CEO Pay Packages Facing Increased Shareholder Opposition?

100 Most Overpaid CEOs Report Shows Sharp Increase in Shareholder Opposition by Many Large Funds

CEO Pay Packages

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Oakland, CA—Feb. 21, 2019— As You Sow released today its “The 100 Most Overpaid CEOs: Are Fund Managers Asleep at the Wheel?” report, focusing on the nexus between overpaid CEOs of the S&P 500, and the failure of many pension and mutual funds to hold companies accountable for excessive compensation.

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This report marks the fifth year As You Sow has provided these research results. What has changed the most over these years is that more large shareholders are voting against CEO pay packages, and those who are not are more isolated and defensive. Several funds, with assets of more than $100 billion each have more than doubled the number of CEO pay packages they vote against. The largest U.S. pension fund, California Public Employees' Retirement System (CalPERS, with assets of more than $350 billion) has increased the number of S&P 500 CEO pay packages that it voted against by a factor of almost eight.

However, overall CEO pay continues to increase. The average pay for a CEO in the S&P 500 grew from $11.5 million in 2013 to $13.6 million in 2017. But, interestingly, our data shows that the companies with overpaid CEOs identified in As You Sow’s first report in 2015 have markedly underperformed the S&P 500.

“It is gratifying to see the improved voting records of so many of these funds, who are holding companies and boards accountable for excessive CEO pay packages,” said Rosanna Landis Weaver, program manager of Executive Compensation at As You Sow. “We hope this trend continues. We believe that the private conversations, known as engagements, are insufficient to deal with the systemic problems.”

As in prior years, the research shows that pension funds give CEO pay packages more scrutiny and a greater level of opposition than financial manager controlled funds. Also, in general, European based investment funds vote against CEO pay packages at a greater rate than U.S. based ones.

“The extraordinary increase in CEO pay is contributing to widening inequalities of income and wealth in America. Shareholders can and should take action on this,” said Robert Reich, professor, author, and former Secretary of Labor. “European pension funds have the right idea. U.S. pension funds need to step up.”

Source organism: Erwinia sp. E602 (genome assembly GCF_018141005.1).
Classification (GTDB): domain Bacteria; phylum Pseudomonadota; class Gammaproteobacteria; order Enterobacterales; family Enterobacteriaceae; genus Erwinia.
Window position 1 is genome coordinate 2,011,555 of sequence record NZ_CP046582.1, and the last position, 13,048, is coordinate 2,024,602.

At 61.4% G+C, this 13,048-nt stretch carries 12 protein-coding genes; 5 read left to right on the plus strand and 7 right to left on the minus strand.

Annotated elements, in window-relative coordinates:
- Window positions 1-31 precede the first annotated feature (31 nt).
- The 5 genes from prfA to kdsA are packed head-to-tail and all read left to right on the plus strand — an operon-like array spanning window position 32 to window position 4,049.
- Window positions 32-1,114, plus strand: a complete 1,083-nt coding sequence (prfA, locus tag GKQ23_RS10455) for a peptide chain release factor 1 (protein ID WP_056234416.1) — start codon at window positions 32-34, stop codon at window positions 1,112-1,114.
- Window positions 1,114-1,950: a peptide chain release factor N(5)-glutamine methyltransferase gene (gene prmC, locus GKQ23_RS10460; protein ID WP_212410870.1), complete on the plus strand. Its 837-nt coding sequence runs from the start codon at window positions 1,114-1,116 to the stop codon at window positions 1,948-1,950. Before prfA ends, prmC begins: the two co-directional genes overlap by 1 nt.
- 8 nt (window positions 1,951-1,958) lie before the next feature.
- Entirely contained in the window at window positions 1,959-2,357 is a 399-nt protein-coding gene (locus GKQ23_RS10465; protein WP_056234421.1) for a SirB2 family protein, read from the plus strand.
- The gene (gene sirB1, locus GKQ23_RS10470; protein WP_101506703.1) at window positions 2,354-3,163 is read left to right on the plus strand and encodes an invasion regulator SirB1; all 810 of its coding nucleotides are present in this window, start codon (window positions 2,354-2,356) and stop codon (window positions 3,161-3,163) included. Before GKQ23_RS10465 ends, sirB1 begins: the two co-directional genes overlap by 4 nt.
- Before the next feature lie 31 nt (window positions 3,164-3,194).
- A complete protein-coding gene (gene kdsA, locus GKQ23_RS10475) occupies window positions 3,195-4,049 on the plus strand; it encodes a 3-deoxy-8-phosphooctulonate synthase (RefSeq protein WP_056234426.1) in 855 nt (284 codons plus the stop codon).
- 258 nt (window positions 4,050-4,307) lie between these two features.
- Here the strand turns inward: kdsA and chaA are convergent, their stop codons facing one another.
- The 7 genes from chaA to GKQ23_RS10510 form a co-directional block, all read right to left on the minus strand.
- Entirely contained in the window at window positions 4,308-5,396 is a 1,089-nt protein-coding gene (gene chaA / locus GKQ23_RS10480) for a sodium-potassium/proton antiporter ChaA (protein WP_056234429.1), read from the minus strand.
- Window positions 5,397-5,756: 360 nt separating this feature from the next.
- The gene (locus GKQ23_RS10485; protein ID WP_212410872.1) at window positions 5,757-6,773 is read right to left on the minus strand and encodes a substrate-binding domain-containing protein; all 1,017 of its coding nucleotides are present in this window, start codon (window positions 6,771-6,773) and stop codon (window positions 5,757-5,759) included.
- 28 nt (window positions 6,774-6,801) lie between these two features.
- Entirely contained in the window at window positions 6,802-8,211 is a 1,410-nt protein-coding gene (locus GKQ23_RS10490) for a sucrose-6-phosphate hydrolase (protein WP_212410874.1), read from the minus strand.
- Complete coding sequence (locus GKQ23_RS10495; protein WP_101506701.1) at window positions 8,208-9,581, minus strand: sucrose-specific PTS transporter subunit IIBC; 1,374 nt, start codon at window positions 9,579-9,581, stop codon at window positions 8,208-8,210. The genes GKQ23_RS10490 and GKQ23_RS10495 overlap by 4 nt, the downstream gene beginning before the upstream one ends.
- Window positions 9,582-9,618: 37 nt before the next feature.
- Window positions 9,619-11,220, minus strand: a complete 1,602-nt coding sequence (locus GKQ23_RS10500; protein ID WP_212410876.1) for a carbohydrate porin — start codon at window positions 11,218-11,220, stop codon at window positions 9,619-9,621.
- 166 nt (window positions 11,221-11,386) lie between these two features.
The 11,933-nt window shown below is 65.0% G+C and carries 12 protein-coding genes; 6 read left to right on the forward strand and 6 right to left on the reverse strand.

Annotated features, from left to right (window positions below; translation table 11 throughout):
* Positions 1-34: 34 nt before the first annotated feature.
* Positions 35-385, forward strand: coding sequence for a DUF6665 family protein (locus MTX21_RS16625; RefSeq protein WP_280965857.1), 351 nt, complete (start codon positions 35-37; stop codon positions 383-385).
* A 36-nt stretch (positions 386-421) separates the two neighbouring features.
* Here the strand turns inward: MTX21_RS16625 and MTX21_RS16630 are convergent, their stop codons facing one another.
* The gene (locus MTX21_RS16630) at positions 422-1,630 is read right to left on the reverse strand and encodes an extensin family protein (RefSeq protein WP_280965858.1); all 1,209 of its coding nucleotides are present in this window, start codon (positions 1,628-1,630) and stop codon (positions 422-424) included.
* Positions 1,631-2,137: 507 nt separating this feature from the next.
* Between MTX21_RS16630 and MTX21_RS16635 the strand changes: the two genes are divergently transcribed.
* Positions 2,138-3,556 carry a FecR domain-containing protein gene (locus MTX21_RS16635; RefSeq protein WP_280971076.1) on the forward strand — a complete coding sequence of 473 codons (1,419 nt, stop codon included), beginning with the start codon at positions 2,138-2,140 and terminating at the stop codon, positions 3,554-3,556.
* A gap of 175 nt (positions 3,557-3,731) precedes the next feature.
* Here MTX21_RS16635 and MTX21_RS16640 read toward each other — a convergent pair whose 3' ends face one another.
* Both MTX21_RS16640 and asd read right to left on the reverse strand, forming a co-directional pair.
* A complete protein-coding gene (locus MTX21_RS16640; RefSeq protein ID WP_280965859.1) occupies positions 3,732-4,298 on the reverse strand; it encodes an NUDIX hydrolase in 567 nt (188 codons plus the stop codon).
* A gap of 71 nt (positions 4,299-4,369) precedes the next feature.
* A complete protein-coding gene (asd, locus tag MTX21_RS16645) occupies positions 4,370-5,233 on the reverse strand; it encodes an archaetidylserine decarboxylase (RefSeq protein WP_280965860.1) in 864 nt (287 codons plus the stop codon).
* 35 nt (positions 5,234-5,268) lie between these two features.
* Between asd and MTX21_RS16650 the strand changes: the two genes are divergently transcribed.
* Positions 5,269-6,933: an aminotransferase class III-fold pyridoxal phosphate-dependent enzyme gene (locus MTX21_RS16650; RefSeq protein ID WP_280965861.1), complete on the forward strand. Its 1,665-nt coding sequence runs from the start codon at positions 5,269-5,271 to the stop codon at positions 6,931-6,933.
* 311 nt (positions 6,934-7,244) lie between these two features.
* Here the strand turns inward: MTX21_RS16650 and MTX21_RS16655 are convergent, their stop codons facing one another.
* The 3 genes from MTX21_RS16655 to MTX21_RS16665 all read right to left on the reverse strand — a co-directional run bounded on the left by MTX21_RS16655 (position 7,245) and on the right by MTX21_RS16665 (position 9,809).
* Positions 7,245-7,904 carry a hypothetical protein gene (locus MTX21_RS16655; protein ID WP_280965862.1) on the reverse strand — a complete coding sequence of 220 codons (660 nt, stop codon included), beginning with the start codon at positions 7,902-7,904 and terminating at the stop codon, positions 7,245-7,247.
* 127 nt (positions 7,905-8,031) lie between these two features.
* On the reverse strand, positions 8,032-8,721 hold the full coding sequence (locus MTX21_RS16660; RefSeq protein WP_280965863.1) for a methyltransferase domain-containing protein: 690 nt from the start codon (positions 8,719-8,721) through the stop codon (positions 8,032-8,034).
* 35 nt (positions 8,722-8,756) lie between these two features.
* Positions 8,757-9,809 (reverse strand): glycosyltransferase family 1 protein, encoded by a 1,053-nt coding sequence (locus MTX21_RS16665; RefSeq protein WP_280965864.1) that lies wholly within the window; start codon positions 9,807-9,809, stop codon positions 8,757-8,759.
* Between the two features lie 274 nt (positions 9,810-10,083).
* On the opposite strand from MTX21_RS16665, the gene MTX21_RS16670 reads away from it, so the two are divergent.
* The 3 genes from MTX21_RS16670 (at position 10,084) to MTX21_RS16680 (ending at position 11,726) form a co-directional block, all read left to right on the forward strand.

Who are the most overpaid CEOs? Ronald Clarke of Fleetcor Technologies tops the list at more than $52 million a year with a pay ratio of 1517:1 (the ratio of the pay of the CEO to the pay of the corporation’s median worker). Oracle comes in second after topping the list last year and Broadcom in third. The CEOs of Mondelez International, Wynn Resorts and Walt Disney rank 4th, 5th and 6th, respectively.

Click here to read As You Sow's blog that tracks CEO pay votes.



About the Author

Jacob Wolinsky
Jacob Wolinsky is the founder of ValueWalk.com, a popular value investing and hedge fund focused investment website. Prior to ValueWalk, Jacob was VP of Business Development at SumZero. Prior to SumZero, Jacob worked as an equity analyst first at a micro-cap focused private equity firm, followed by a stint at a smid cap focused research shop. Jacob lives with his wife and four kids in Passaic NJ. - Email: jacob(at)valuewalk.com - Twitter username: JacobWolinsky - Full Disclosure: I do not purchase any equities anymore to avoid even the appearance of a conflict of interest and because at times I may receive grey areas of insider information. I have a few existing holdings from years ago, but I have sold off most of the equities and now only purchase mutual funds and some ETFs. I also own a few grams of Gold and Silver